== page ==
Fanaticism and Conflict in the Modern Age

By Matthew Hughes; Gaynor Johnson | Go to book overview

10

RELIGIOUS AND NATIONALIST FANATICISM

The case of Hamas

Meir Litvak

The Palestinian Islamic Resistance Movement (Harakat al-Muqawama al-Islamiyya), known by its acronym Hamas, is a clear case of ideological fanaticism as far as its perception of the Middle Eastern conflict, demonisation of the enemy, its aspired end-goal and the means to achieve it are concerned. These are manifested in its commitment and advocacy totally to destroy the state of Israel by armed struggle and in the eschatological significance it gives to the eventual extermination of the Jews in addition to the glorification of martyrdom among its own fighters. Concurrently, due to political and military constraints under which it operates, Hamas is occasionally obliged to follow a somewhat more pragmatic policy, while making it clear that these tactical considerations by no mean undermine its maximalist strategic goals.

Hamas was established in December 1987, at the beginning of the Palestinian uprising (Intifada) against Israel, as the military wing of the Muslim Brothers' (MB) movement in Gaza. Ever since their emergence in Egypt in 1928, the Muslim Brothers called for the revival and rejuvenation of Islam, for return of the Muslim masses to Islam and for a more activist and politicised version of religion. The means to achieve these goals were religious propagation (da'wa) and the mobilisation of the Muslim masses for religio-political activity through a network of social and welfare institutions which the movement had set up. Thanks to this combination of grass-roots activism and ideology, the Muslim Brothers have become the most important popular religious movement in the modern Middle East with branches in most Arab countries.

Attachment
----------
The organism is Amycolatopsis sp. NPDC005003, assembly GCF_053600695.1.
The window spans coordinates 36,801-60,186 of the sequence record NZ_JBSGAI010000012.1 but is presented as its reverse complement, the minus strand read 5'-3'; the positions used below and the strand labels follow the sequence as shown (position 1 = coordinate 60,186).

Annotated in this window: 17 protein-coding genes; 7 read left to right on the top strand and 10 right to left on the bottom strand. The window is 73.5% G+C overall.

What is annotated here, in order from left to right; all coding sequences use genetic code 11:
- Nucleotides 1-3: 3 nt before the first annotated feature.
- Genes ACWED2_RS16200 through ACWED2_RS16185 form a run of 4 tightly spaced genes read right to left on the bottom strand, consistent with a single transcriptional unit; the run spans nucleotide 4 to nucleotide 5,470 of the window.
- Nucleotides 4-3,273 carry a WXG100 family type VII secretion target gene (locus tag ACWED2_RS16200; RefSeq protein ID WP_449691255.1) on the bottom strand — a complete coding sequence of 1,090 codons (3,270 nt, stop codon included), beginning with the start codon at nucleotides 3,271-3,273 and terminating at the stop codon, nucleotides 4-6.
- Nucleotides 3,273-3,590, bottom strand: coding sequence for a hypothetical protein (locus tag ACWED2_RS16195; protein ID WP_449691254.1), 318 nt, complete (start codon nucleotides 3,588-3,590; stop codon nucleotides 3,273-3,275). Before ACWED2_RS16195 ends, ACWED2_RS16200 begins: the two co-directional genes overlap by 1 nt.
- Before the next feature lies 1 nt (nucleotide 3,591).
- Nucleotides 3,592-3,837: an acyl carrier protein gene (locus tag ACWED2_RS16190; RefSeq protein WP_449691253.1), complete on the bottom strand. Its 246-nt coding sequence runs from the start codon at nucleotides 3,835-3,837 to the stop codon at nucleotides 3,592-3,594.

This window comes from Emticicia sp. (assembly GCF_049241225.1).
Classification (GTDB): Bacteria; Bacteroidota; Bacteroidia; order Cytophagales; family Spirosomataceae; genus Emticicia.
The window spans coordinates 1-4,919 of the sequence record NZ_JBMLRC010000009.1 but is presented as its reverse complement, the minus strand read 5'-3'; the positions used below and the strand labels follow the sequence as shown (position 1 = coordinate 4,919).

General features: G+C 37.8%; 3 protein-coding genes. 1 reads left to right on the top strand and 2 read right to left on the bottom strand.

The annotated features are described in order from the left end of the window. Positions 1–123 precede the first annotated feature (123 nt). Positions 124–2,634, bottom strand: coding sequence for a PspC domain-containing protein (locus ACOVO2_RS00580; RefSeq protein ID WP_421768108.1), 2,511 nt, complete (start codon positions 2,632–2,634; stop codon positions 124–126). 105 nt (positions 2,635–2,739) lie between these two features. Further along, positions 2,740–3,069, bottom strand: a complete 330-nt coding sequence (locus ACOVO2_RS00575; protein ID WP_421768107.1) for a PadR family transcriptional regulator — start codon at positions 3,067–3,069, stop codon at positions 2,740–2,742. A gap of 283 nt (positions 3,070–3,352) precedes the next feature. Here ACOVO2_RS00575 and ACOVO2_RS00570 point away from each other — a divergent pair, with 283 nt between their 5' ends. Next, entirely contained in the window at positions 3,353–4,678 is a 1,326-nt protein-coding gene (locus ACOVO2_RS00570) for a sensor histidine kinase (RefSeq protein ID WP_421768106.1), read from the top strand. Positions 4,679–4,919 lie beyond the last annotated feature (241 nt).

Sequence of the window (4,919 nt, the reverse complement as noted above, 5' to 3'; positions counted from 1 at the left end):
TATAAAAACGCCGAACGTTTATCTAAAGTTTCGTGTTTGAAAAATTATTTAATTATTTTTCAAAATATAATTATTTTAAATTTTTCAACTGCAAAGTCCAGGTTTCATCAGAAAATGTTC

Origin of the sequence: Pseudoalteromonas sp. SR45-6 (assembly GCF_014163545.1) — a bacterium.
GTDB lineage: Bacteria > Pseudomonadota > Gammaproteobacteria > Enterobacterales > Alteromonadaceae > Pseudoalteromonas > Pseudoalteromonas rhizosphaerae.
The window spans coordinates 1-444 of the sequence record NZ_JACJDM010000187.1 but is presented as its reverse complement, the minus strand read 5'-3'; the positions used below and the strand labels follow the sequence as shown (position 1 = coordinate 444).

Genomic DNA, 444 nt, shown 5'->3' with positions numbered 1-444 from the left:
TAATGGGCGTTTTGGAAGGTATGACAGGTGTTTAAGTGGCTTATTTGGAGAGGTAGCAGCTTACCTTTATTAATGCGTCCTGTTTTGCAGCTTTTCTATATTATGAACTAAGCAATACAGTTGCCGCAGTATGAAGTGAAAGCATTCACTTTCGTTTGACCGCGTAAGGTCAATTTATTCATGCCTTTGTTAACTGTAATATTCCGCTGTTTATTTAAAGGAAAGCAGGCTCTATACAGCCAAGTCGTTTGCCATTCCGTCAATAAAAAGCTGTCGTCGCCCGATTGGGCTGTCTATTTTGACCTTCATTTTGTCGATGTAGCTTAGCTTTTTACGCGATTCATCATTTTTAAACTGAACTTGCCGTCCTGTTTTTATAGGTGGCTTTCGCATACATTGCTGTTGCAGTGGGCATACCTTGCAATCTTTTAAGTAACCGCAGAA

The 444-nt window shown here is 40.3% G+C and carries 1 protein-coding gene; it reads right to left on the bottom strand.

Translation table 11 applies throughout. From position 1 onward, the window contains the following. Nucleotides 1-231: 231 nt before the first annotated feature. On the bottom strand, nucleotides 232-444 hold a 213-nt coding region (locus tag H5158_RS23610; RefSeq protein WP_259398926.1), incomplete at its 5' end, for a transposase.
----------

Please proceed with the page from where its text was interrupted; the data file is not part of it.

The Muslim Brothers had always advocated an uncompromising stance against Zionism and the Jews. They solicited funds and aid to the 1936-9 Palestinian rebellion, and sent volunteers to help the Arab war effort in 1948. Following the 1948 Arab defeat by Israel, the Muslim Brothers viewed the loss of Palestine as a major symptom of the broader malaise of the Muslim world. Consequently, while they advocated the eventual destruction of Israel, they maintained that the spiritual preparation of the Muslim masses through the return to Islam was the essential

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